“IT ALL STARTS ON YOUR BLOCK” is the slogan for Unity Studio,” said Dani DiCiaccio, Unity Studio Program Coordinator at Southside Community Center. “To me, the statement signifies that anything is possible, be it a professional goal, a change of mindset, conquering fear or baggage – anything. All it takes is those first few steps and sometimes those steps can be within your own neighborhood.”
Unity Studio is tucked in the back corner of the Southside Community Center, which has been an historic part of the Southside community for decades and has provided inspiration and anticipation, DiCiaccio said. This non-profit recording studio serves as a hub for hundreds of aspiring rappers, producers, musicians and audio engineers, as well as offering after-school classes to area students and high-end, free recording services to Ithaca residents. Its mission is to support under-served musicians of all ages by teaching the most up-to-date software and providing support in all facets of music production.
A generous grant from the Community Arts Partnership in Ithaca, New York allowed photographer Prantik Mazumder, painter Meredith Towsand and videographer Enrique Caicedo to collaborate in order to portray the power of the work happening at Unity Studio. The goals for this project were simple: to expose Unity Studio to a broader audience, to give students a chance to explain what they’re working on and why it’s important to them and lastly, to give students a chance to be photographed, interviewed or painted. The artists worked closely with DiCiaccio to ensure their artistic vision fit with the mission of Unity Studio. Through many visits to Southside both with and without cameras, the artists were able to create an accurate, detailed and emotional show.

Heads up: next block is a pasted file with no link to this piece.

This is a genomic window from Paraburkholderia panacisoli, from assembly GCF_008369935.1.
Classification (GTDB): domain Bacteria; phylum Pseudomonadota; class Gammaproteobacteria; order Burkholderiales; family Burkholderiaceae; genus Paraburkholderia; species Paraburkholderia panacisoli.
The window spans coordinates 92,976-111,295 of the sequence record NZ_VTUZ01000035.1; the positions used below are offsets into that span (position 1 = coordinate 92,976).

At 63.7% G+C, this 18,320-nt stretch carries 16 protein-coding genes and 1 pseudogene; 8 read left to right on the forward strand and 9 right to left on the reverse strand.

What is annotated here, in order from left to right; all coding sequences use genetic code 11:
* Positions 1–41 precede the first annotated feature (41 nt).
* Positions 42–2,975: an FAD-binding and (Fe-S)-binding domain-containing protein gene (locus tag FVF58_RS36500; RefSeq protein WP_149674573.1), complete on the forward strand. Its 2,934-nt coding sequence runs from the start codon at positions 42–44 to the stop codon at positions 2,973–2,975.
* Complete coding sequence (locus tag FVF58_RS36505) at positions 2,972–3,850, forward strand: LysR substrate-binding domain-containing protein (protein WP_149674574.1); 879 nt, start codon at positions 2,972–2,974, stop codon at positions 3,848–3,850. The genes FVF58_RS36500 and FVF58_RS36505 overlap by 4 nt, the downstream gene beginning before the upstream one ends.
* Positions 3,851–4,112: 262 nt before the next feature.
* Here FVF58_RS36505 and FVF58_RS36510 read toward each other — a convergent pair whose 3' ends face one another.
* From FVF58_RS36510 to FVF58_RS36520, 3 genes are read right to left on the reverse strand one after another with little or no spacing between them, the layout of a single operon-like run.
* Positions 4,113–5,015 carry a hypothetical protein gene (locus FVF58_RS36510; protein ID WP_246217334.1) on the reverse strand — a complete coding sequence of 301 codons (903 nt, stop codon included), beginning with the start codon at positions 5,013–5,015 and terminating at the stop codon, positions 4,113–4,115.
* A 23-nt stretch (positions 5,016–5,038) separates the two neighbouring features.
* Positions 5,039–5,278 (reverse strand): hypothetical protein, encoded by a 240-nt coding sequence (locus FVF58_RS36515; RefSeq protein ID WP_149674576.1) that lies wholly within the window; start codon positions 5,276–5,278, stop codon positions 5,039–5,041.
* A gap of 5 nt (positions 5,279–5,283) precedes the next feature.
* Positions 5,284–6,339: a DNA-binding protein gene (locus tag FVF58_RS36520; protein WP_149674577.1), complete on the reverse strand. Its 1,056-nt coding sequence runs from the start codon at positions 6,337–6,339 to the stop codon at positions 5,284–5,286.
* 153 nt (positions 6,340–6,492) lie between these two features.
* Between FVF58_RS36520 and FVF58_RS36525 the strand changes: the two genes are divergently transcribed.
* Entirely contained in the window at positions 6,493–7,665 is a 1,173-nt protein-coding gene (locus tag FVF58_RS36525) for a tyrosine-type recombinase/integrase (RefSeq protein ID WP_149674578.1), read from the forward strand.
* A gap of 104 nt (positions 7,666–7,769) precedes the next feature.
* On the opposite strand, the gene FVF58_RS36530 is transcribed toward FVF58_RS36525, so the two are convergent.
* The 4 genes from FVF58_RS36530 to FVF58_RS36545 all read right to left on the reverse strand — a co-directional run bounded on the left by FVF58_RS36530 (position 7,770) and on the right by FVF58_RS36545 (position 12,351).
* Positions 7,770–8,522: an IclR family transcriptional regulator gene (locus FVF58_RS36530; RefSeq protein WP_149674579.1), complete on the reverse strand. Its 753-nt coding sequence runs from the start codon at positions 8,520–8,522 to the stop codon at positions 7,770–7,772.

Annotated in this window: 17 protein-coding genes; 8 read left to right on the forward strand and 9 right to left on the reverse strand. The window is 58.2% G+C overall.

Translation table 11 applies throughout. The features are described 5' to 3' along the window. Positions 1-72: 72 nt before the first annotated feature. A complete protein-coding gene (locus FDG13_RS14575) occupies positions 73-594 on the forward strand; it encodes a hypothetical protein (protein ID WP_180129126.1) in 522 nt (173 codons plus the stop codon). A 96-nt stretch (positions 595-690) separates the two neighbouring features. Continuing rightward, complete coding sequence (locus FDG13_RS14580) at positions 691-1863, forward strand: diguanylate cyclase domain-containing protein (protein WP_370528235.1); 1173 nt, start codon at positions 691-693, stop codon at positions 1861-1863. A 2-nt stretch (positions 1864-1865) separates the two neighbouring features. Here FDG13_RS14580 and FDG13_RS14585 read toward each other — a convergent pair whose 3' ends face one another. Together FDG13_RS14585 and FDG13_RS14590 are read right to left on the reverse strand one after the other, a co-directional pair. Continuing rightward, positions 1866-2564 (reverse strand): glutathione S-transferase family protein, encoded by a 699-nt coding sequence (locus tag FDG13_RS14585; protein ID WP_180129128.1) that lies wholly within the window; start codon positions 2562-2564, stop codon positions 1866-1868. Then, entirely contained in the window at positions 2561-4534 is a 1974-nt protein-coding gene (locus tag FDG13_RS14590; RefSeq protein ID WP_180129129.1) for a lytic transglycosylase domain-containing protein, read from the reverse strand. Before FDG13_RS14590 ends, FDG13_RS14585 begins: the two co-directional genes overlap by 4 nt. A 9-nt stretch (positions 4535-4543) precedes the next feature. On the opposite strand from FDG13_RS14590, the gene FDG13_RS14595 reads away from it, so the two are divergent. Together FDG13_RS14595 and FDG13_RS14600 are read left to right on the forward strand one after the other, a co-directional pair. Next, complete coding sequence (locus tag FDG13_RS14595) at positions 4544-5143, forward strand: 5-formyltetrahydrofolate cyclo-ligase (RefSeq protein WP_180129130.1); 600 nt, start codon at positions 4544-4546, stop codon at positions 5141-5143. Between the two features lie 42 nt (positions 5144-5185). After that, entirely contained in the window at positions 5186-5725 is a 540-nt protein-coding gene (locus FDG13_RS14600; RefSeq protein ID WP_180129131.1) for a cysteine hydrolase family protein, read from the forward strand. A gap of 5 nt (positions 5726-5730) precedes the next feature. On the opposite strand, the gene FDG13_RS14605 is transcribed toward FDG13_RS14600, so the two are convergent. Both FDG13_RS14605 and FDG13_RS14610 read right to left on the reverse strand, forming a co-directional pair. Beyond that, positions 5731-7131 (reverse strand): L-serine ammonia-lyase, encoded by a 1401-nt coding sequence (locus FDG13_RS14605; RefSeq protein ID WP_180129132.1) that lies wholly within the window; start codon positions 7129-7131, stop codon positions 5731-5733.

“Before the artists actually began taking photos and filming, they came in to check out the scene and meet our students,” DiCiaccio said. This was an essential part of the process as trust was built between the young people and the documenting artists. A few visits allowed everyone to get to know each other, and after that, some pretty personal moments were caught on film.
“At one point Prantik zoomed in on the lyrics of a young man’s to reveal some loving feelings toward a young woman,” DiCiaccio said. “Enrique caught me on film telling a student how proud I am of her and breaking down into tears. Students really let these people in on how vulnerable the creative process can be.”
Having three different lenses on the same program inevitably generated some similarity across the resulting works. “If I remember correctly, Prantik and Meredith even captured some of the same scenes, that is, Prantik has a photo and Meredith has a painting of the same thing,” DiCiaccio said.
This exhibit of photography, painting and video featuring The Unity Studio will run through August at Community School of Music and Arts (CSMA), 330 East State Street, Ithaca, NY.